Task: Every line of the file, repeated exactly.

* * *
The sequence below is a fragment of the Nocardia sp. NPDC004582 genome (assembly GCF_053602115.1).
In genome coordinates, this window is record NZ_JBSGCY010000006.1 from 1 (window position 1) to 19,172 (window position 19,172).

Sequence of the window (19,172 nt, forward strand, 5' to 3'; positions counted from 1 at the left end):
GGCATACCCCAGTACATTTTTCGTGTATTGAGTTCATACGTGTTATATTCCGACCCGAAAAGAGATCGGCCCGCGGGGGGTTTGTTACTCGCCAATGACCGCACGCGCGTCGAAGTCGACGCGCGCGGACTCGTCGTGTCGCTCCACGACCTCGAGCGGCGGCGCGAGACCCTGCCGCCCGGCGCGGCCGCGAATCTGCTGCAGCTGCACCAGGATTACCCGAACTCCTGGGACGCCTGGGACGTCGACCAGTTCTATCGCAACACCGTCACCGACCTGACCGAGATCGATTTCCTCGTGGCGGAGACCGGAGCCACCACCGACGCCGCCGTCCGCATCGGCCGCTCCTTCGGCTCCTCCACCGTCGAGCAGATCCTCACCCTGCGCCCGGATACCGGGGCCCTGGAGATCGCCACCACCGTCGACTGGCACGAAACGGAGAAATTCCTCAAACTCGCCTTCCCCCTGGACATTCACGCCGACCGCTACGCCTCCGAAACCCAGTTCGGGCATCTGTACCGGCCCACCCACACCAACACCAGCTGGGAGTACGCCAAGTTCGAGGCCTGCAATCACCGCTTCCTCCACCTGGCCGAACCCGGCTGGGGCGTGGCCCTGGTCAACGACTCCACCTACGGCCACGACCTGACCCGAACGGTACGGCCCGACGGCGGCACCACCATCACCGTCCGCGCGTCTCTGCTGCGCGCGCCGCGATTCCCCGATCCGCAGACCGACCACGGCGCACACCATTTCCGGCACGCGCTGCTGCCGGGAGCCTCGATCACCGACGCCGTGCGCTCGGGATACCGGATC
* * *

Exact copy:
The sequence below is a fragment of the Nocardia sp. NPDC004582 genome (assembly GCF_053602115.1).
In genome coordinates, this window is record NZ_JBSGCY010000006.1 from 1 (window position 1) to 19,172 (window position 19,172).

Sequence of the window (19,172 nt, forward strand, 5' to 3'; positions counted from 1 at the left end):
GGCATACCCCAGTACATTTTTCGTGTATTGAGTTCATACGTGTTATATTCCGACCCGAAAAGAGATCGGCCCGCGGGGGGTTTGTTACTCGCCAATGACCGCACGCGCGTCGAAGTCGACGCGCGCGGACTCGTCGTGTCGCTCCACGACCTCGAGCGGCGGCGCGAGACCCTGCCGCCCGGCGCGGCCGCGAATCTGCTGCAGCTGCACCAGGATTACCCGAACTCCTGGGACGCCTGGGACGTCGACCAGTTCTATCGCAACACCGTCACCGACCTGACCGAGATCGATTTCCTCGTGGCGGAGACCGGAGCCACCACCGACGCCGCCGTCCGCATCGGCCGCTCCTTCGGCTCCTCCACCGTCGAGCAGATCCTCACCCTGCGCCCGGATACCGGGGCCCTGGAGATCGCCACCACCGTCGACTGGCACGAAACGGAGAAATTCCTCAAACTCGCCTTCCCCCTGGACATTCACGCCGACCGCTACGCCTCCGAAACCCAGTTCGGGCATCTGTACCGGCCCACCCACACCAACACCAGCTGGGAGTACGCCAAGTTCGAGGCCTGCAATCACCGCTTCCTCCACCTGGCCGAACCCGGCTGGGGCGTGGCCCTGGTCAACGACTCCACCTACGGCCACGACCTGACCCGAACGGTACGGCCCGACGGCGGCACCACCATCACCGTCCGCGCGTCTCTGCTGCGCGCGCCGCGATTCCCCGATCCGCAGACCGACCACGGCGCACACCATTTCCGGCACGCGCTGCTGCCGGGAGCCTCGATCACCGACGCCGTGCGCTCGGGATACCGGATC